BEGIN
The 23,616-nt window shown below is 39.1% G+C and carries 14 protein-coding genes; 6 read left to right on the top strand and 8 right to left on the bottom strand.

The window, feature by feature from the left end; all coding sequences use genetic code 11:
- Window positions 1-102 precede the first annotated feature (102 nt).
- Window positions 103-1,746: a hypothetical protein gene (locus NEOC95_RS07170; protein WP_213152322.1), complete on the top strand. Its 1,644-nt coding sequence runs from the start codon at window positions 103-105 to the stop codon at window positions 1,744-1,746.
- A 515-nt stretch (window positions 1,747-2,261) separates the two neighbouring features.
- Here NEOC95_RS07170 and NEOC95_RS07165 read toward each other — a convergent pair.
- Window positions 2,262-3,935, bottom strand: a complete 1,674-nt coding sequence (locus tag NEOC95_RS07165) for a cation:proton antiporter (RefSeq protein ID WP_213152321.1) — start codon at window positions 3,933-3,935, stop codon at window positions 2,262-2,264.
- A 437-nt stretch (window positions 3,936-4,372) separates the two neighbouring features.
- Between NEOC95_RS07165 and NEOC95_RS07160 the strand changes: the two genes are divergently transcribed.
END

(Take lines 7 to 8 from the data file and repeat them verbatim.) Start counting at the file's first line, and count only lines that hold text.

- Window positions 2,262-3,935, bottom strand: a complete 1,674-nt coding sequence (locus tag NEOC95_RS07165) for a cation:proton antiporter (RefSeq protein ID WP_213152321.1) — start codon at window positions 3,933-3,935, stop codon at window positions 2,262-2,264.
- A 437-nt stretch (window positions 3,936-4,372) separates the two neighbouring features.